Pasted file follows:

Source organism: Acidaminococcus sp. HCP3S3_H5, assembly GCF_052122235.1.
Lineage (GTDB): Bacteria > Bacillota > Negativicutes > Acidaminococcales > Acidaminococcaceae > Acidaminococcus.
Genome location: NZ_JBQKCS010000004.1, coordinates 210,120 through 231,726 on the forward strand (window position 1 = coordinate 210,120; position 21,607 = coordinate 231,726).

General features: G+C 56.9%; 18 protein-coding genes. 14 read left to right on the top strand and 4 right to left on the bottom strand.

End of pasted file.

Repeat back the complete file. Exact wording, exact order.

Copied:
Source organism: Acidaminococcus sp. HCP3S3_H5, assembly GCF_052122235.1.
Lineage (GTDB): Bacteria > Bacillota > Negativicutes > Acidaminococcales > Acidaminococcaceae > Acidaminococcus.
Genome location: NZ_JBQKCS010000004.1, coordinates 210,120 through 231,726 on the forward strand (window position 1 = coordinate 210,120; position 21,607 = coordinate 231,726).

General features: G+C 56.9%; 18 protein-coding genes. 14 read left to right on the top strand and 4 right to left on the bottom strand.